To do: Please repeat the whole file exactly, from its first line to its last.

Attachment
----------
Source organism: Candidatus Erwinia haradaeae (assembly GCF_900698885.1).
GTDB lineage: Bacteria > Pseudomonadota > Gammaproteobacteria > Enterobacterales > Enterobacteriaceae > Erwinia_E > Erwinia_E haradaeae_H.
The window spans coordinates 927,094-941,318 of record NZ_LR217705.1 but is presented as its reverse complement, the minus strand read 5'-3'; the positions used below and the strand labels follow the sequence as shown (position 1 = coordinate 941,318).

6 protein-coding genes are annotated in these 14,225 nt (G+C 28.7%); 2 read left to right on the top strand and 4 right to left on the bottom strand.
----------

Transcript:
Source organism: Candidatus Erwinia haradaeae (assembly GCF_900698885.1).
GTDB lineage: Bacteria > Pseudomonadota > Gammaproteobacteria > Enterobacterales > Enterobacteriaceae > Erwinia_E > Erwinia_E haradaeae_H.
The window spans coordinates 927,094-941,318 of record NZ_LR217705.1 but is presented as its reverse complement, the minus strand read 5'-3'; the positions used below and the strand labels follow the sequence as shown (position 1 = coordinate 941,318).

6 protein-coding genes are annotated in these 14,225 nt (G+C 28.7%); 2 read left to right on the top strand and 4 right to left on the bottom strand.